He didn’t tell the stories of Ram and Krishna or Hanuman, the eternal favourite of kids, in a staid manner. When the vanar sena began building the bridge to go to Lanka, they played catch with the big trees and boulders and stopped for refreshments – of samosas and vadas. (Here I must mention that the aromas emanating from the kitchen made him add those goodies to the tales he was spinning. So it was natural for Krishna to munch on murukku and Hanuman to lap up badam halwa! )
Families often have their own special stories. Some might be traditional, others made up by a member of the family long long ago and then passed down the generations.
I remember the story of the unni – a tiny mite that torments a traveler relaxing under a tree, by spitting the stones of the fruits it ate on his head! It effectively frustrates all his attempts to kill it telling him how it managed to survive every time. I think this is a special story of my family. Correct me if I am wrong.
Now if you go by logic, there is none, (how can a tiny mite eat big fruits and spit the stones?) nor is there a moral to it but is there a rule that all stories need to have logic and moral behind them? What I like about these traditional and family stories is that story is repeated from the start with the addition of a new incident with every step, which helps imprint the story in the little minds of the children. The other story I remember is the one where the fly forgets its name and goes from one animal to another, and sometimes even inanimate things like a stick or grass, to find out what his name was!
I think I have made it fairly clear that it is very important to first begin telling the story to a child. Do it either with or without a book, instead of reading from it. If you are doing it with a book, the child can look at the pictures as he listens to the story and might soon begin telling it himself.
Telling the stories also makes them more interactive and gives imagination a free rein. For instance, when you are telling a story, any story, you can ask the child, ‘….what did the monkey do then?’ Usually the child will have an answer. Sometimes, she will say, ‘You tell me!’ and then you respond, ‘No, you tell me what it did!’ She would then think and come up with her idea. But be prepared for her begin to cry asking you to tell her. Don’t fret. Just smile and continue with the story. This is not some regular tantrum because she might just be impatient to hear the rest of the story and so you can give in. This works for older children, of say three or four years. This is also the time a child begins enjoying being read to or trying to read the story by herself.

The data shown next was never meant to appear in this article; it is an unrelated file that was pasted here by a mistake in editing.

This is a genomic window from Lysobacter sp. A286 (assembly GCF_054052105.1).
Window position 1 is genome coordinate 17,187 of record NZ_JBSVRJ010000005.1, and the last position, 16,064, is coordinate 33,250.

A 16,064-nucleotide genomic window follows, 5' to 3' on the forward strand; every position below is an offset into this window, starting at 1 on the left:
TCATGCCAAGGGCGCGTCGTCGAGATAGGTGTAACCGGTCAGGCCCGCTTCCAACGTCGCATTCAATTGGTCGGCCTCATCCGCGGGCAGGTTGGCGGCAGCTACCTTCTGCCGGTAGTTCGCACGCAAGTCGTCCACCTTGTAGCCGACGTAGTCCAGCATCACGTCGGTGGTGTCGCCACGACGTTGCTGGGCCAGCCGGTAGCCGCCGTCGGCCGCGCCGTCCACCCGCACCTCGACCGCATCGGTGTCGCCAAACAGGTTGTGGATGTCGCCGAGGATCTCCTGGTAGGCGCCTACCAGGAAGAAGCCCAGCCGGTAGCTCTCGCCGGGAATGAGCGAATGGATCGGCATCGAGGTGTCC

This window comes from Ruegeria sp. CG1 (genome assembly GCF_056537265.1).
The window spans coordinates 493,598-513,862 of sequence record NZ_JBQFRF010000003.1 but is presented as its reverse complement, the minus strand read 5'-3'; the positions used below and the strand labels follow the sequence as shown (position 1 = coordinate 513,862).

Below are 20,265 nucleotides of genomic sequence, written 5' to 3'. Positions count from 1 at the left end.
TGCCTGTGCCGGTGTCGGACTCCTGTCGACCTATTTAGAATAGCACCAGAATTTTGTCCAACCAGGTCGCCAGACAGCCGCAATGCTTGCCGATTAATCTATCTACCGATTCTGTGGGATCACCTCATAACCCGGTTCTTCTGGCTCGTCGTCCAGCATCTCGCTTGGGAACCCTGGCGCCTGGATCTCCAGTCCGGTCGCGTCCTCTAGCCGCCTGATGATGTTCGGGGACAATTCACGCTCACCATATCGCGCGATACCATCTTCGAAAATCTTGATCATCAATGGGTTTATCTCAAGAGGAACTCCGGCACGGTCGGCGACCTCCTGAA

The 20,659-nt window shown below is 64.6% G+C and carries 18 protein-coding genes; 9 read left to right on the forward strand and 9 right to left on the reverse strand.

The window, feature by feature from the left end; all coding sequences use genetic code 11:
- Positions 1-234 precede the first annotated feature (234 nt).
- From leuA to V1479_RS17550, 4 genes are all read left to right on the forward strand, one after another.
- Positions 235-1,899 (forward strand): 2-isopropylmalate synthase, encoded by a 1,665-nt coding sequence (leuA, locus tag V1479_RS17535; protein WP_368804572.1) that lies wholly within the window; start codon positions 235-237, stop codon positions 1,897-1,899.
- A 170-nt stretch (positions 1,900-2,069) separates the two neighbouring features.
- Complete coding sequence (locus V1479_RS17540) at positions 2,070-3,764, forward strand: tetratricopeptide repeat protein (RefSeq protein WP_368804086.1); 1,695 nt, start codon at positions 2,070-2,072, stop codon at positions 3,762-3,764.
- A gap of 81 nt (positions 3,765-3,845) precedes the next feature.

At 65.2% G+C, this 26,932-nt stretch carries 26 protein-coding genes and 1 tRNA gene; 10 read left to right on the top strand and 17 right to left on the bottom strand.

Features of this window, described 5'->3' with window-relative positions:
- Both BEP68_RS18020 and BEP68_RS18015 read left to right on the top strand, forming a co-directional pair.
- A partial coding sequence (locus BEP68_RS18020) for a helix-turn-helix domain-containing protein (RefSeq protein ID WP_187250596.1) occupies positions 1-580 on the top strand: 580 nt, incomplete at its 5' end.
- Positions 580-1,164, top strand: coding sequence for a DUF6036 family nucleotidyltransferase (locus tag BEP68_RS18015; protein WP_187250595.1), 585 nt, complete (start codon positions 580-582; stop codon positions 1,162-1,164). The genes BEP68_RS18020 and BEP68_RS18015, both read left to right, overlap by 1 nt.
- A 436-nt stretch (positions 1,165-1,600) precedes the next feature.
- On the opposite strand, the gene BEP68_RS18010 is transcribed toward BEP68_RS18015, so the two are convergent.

‘But I have no time to tell stories,’ you say? Well, there is no need to sit down and tell a story. Make them up as you go through the day. My dear blogger friend R’s Mom will agree with me. She has a whole collection of such tales which she spins for her little one even as she rushes through her daily routine, including holding down a full time job! She has spun stories around such mundane things like How the bhindi got its crown, The teeth that told a story, The crying girl!
It is the personal touch that makes the big difference in terms of creating memories. The comments on the previous post justifies the theory that while we remember the books we read as children, we remember the stories we heard from our near and dear ones in our early childhood even better.
A word of warning: There is no guarantee that a child will pick up a book just by virtue of listening to stories. Many parents, especially those who are readers themselves are frustrated when the children don’t do it. Even if they do look at picture books and read, they might not do it regularly or turn into avid book lovers. The other day my niece, with two boys, one of whom is a teen, surprised me pleasantly when she told me that she still had all the books I used to give her when she was growing up. Though she kept egging them on with those and others she bought, she was frustrated because neither of the boys was showing any indication of becoming a book lover.
Be patient. They might not become instant and avid readers; they might do it at their own pace or even give it up temporarily due to pressures of studies, work and other commitments. But eventually, they will turn back to the comfort of books. Books have that kind of hold over one’s mind, even reluctant ones. Trust me.
So. create some magic moments for your child–tell them stories!
Do you agree that stories are important in a child’s life? Could you also share the special family stories if there were any?
(Homepage image courtesy: http://www.reachoutandread.org)